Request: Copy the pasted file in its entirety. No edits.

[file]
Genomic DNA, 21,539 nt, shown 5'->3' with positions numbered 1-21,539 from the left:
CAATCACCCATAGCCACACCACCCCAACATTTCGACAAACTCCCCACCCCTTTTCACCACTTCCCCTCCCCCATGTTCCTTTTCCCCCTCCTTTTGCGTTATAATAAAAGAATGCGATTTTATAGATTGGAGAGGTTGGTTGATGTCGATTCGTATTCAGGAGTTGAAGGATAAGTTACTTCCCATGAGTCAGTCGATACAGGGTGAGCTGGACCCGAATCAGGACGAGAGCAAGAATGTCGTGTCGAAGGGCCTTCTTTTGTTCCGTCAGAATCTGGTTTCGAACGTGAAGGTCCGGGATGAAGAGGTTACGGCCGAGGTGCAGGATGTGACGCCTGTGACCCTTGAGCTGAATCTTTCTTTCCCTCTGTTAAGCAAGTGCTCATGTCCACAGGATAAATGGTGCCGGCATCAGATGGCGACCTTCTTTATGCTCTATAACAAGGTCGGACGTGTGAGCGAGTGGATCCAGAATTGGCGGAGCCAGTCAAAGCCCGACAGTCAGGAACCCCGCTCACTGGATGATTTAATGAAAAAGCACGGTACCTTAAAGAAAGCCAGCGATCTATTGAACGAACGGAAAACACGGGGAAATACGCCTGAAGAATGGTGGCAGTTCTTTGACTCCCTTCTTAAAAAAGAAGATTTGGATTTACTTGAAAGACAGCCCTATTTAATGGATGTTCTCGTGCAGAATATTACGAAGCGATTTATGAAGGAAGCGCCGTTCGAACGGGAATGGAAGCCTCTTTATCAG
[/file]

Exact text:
Genomic DNA, 21,539 nt, shown 5'->3' with positions numbered 1-21,539 from the left:
CAATCACCCATAGCCACACCACCCCAACATTTCGACAAACTCCCCACCCCTTTTCACCACTTCCCCTCCCCCATGTTCCTTTTCCCCCTCCTTTTGCGTTATAATAAAAGAATGCGATTTTATAGATTGGAGAGGTTGGTTGATGTCGATTCGTATTCAGGAGTTGAAGGATAAGTTACTTCCCATGAGTCAGTCGATACAGGGTGAGCTGGACCCGAATCAGGACGAGAGCAAGAATGTCGTGTCGAAGGGCCTTCTTTTGTTCCGTCAGAATCTGGTTTCGAACGTGAAGGTCCGGGATGAAGAGGTTACGGCCGAGGTGCAGGATGTGACGCCTGTGACCCTTGAGCTGAATCTTTCTTTCCCTCTGTTAAGCAAGTGCTCATGTCCACAGGATAAATGGTGCCGGCATCAGATGGCGACCTTCTTTATGCTCTATAACAAGGTCGGACGTGTGAGCGAGTGGATCCAGAATTGGCGGAGCCAGTCAAAGCCCGACAGTCAGGAACCCCGCTCACTGGATGATTTAATGAAAAAGCACGGTACCTTAAAGAAAGCCAGCGATCTATTGAACGAACGGAAAACACGGGGAAATACGCCTGAAGAATGGTGGCAGTTCTTTGACTCCCTTCTTAAAAAAGAAGATTTGGATTTACTTGAAAGACAGCCCTATTTAATGGATGTTCTCGTGCAGAATATTACGAAGCGATTTATGAAGGAAGCGCCGTTCGAACGGGAATGGAAGCCTCTTTATCAG